ARTHROPOD MUSEUM NOTES

Number 93 • January 11, 2012 • Jeffrey K. Barnes

American burying beetle
Order: Coleoptera
Family: Silphidae
Genus and species: Nicrophorus americanus Olivier

confused flour beetleAmerican burying beetle

The American burying beetle is a member of the carrion beetle family Silphidae. It is large, with some individuals reaching a length of 1.5 inches. It is similar to other species of Nicrophorus in that it is shiny black and distinctively marked with two bright organ bands on each wing cover, but unlike the other species its pronotum and frons are also bright orange.

In the past, the American burying beetle was widely distributed in southeastern Canada and 35 states in the eastern and central United States. Population decline was well underway east of the Appalachian Mountains by the 1920s, moving from north to south. Decline in the Midwest proceeded from the center of the range outward, and all specimens collected since 1960 have been found on the periphery of the range. Today, the American burying beetle is known primarily from three areas in the eastern United States. A well studied population occurs on Block Island, off the coast of Rhode Island.  An extensive metapopulation occurs in central and southern Nebraska, and another metapopulation occurs in eastern Oklahoma and west-central Arkansas. Populations also have been found in South Dakota and southeastern Kansas. It was previously thought that the beetles were strictly associated with eastern deciduous forests, but it is now known that carrion availability is a more important factor in beetle distribution than is habitat.  Beetles have been found in grassland prairie, along forest edges, and in scrubland.  The American burying beetle  was officially listed as a nationally endangered species in 1989, but it had been cited as endangered by the International Union for the Conservation of Nature in the Invertebrate Red Book as early as 1983.  It is generally believed that the species’ decline has been caused by changes in habitat and carrion food resources.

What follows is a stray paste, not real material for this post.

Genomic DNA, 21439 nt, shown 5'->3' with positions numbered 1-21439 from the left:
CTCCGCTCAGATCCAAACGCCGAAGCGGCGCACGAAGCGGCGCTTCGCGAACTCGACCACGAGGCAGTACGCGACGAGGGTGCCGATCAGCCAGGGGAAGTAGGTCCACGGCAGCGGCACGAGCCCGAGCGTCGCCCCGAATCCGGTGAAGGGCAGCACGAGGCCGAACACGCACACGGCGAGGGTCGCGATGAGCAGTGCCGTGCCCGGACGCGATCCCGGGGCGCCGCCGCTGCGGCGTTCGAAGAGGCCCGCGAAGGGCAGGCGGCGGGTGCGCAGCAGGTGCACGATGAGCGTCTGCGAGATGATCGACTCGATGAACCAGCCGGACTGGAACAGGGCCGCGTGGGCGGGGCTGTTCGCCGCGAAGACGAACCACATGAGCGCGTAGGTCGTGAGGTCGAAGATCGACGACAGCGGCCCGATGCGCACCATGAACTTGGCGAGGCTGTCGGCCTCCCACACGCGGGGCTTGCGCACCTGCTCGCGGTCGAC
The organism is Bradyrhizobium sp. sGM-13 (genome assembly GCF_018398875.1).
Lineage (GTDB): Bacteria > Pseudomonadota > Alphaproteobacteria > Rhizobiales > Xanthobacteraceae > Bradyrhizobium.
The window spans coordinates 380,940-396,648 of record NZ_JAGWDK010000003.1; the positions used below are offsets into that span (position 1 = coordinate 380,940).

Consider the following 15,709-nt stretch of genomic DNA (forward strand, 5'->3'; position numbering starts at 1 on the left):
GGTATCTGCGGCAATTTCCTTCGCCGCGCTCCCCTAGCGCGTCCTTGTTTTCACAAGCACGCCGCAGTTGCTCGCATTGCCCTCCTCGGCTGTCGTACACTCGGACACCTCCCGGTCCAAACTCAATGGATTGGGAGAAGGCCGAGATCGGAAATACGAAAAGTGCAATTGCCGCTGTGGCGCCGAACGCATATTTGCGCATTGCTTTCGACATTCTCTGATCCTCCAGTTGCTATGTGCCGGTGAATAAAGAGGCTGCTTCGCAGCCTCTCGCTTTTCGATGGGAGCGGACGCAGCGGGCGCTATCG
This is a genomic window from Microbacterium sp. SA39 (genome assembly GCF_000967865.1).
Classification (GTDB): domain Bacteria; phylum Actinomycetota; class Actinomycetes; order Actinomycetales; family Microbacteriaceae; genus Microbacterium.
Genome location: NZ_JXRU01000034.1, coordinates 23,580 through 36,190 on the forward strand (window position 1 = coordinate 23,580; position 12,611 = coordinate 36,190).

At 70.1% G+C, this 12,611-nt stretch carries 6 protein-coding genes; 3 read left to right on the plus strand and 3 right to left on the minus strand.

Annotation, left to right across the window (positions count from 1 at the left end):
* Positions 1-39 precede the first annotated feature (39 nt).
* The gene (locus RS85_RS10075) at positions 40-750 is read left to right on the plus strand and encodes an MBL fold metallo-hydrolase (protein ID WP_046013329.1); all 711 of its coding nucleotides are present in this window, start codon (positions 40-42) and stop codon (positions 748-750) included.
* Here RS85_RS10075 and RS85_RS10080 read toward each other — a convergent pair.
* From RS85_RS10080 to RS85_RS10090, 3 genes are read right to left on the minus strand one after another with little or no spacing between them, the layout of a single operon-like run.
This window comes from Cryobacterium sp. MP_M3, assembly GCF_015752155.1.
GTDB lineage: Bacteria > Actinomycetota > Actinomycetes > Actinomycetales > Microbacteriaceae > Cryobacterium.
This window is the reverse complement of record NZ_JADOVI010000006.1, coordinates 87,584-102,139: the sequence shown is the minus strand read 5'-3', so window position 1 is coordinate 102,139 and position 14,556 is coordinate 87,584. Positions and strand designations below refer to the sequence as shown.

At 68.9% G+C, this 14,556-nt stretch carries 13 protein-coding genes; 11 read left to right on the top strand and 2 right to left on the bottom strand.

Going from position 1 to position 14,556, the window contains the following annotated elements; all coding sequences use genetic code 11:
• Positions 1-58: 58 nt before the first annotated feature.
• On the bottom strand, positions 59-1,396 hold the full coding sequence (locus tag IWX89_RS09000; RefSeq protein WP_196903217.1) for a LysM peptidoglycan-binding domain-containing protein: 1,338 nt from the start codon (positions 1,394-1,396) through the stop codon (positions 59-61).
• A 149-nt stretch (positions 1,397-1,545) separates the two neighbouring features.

The nocturnal adult beetles are remarkably adept at finding recently dead vertebrates. Both parents prepare the carrion and care for the young. After locating the carcass, they move underneath it, flip themselves onto their backs, and test their ability to lift the dead animal. If the substrate is the proper consistency for burial, the beetles gradually move the soil underneath the carcass to the side, and the carcass settles into the ground and is covered with more soil. Nighttime burial must be accomplished swiftly in order to deny access to other carrion consumers, such as carrion flies that lay eggs during the daytime. The beetles then remove hair or feathers and shape the carrion into a compact ball and add secretions that preserve the carrion and alter the course of decomposition. The female lays 10–30 eggs in a short chamber above the carrion. Both parents regurgitate droplets of partly digested food into a conical depression on top of the carcass prepared by the female. This serves as nutrition for newly hatched larvae. The larvae are soon able to feed themselves as they grow rapidly. The parents provide care for the duration of larval life, removing fungi from the carcass and covering it with an antibacterial secretion. If too many larvae are growing on a carcass of limited size, the parents cannibalize the smaller individuals. The living larvae mature and pupate in nearby soil in about a week, and new adults emerge about a month later. Adults live for only one season.